Entrepreneur David Spisak on Finding Success by Identifying Big Problems that Need Strong Solutions

On the latest episode of Founder Focus with Steve Greenfield, David Spisak shares wisdom from his incredible journey as an entrepreneur. Spisak is the President and CEO of ReverseRisk, a company he sold to Reynolds and Reynolds in 2016. Before ReverseRisk, Spisak spent over 25 years in the retail automotive industry. During his time operating Smythe European, a Mercedes Benz dealership, Spisak led the auto group to $23.7 million in net profit, setting a U.S. record. Spisak now works with the owners of many leading groups to help them use data to optimize their performance and evaluate acquisition opportunities.

Spisak opens the conversation by talking about his entrepreneurial background. He says he’s been an entrepreneur for most of his life and firmly believes that entrepreneurs are both born and made. The entrepreneurial spirit is an attitude that not everyone is born with, but the work effort and daily dedication is something that an entrepreneur must develop over time. 

Spisak says the entrepreneurial journey is defined by an ability to identify big problems that need strong solutions. He says there are many strong products on the market that don’t really solve a major problem. The best solutions are the products that consumers can’t live without. Spisak also says that finding the right investors is an important factor for any business looking to grow. Entrepreneurs must be willing to look for investors who bring specific skill sets to the table, such as product or market expertise and strong networks. Entrepreneurs should be driven by creating meaningful numbers and working rigorously to hit those numbers quarter after quarter.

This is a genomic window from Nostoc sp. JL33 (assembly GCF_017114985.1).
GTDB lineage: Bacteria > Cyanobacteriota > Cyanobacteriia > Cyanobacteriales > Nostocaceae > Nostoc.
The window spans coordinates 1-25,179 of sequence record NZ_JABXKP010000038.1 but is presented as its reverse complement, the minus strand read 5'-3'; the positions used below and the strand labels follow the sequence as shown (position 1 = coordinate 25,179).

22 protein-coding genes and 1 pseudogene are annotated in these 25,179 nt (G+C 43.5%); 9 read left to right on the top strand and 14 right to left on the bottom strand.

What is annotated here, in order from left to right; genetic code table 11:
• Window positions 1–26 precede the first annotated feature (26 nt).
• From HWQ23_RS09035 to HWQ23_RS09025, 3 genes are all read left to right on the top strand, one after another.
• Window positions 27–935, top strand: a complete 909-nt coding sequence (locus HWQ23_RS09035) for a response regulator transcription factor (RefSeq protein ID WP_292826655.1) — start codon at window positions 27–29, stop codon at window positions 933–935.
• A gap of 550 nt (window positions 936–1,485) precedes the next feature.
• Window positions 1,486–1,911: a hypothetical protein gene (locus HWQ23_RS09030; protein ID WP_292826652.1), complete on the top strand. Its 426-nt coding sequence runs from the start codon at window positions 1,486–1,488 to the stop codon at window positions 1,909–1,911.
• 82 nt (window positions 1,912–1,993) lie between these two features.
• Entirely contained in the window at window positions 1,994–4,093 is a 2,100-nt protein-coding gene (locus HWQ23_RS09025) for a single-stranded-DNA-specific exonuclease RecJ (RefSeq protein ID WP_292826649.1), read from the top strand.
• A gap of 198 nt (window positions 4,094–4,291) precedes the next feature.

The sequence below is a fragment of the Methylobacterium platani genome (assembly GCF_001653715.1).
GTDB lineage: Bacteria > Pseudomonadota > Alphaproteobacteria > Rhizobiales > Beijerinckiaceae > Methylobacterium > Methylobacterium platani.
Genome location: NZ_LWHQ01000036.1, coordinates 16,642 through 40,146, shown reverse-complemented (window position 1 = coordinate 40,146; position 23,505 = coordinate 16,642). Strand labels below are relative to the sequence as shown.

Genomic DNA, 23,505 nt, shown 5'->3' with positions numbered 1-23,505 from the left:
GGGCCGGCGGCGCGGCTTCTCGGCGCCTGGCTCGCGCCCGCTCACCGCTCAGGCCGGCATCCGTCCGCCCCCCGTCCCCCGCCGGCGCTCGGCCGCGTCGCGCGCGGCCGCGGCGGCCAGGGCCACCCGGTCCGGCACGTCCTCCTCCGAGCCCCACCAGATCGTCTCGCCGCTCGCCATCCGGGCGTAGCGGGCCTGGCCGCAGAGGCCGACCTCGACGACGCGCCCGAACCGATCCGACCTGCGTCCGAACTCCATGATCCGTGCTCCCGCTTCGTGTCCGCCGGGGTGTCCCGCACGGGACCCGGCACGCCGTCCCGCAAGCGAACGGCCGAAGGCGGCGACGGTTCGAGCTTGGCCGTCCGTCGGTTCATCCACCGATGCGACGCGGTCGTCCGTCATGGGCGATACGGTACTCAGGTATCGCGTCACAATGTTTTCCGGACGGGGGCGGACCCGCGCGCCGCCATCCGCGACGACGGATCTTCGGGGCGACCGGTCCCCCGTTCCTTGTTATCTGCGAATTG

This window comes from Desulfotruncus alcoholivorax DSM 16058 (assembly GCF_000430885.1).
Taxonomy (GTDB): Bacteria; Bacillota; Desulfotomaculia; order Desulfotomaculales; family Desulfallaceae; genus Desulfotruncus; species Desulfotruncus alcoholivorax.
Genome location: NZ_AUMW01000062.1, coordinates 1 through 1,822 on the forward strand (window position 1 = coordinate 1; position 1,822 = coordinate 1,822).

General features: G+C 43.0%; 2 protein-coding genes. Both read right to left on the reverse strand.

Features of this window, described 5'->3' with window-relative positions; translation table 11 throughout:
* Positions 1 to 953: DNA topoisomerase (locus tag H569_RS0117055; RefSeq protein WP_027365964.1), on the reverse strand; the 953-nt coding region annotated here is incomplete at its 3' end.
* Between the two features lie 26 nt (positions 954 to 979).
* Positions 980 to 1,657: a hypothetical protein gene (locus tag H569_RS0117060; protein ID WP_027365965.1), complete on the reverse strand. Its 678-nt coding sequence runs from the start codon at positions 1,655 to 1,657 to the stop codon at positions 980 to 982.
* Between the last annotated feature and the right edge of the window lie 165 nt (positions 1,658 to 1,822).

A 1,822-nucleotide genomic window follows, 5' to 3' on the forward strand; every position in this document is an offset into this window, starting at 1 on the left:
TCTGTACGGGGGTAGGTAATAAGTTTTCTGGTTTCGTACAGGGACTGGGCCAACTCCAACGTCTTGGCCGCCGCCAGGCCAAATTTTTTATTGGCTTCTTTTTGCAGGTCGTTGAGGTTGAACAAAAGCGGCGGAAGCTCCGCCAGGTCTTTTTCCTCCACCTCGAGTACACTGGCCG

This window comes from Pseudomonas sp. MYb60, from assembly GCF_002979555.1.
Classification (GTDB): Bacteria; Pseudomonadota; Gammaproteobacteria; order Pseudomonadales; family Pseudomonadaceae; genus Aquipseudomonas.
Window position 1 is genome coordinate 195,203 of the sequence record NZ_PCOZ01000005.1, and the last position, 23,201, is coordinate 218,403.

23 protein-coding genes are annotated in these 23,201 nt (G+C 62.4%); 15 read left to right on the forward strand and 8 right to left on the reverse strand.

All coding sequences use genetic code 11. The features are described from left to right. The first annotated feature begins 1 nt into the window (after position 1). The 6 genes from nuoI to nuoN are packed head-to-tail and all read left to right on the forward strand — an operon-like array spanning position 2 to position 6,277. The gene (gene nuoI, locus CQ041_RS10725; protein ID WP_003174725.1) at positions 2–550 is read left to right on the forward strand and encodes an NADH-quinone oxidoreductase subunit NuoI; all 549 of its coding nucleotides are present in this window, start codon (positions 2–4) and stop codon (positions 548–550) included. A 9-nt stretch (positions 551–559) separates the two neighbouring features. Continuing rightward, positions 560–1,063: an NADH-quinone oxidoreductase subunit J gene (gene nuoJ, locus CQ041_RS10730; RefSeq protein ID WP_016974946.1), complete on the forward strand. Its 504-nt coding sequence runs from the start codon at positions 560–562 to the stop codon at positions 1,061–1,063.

Spisak says that selling his company was a difficult decision. He uses the analogy of selling a family house where memories are made and kids grow up to describe the weight behind the transaction. In the end, Reynolds and Reynolds was a great fit to help the company grow and achieve its goals. 

Spisak concludes the conversation by answering a fun question about the car he wishes he never sold and the car he wishes he had today. He says he was once in possession of a 1965 Mustang in great condition with hardly any miles on the original engine. However, the car was hardly being driven and insurance was very high on the vehicle. He made the decision to sell and now looks back on the vehicle as the one that got away. Spisak says he’s a big fan of the Porsche brand and says if he could have any car he would want the original Porsche Speedster. 


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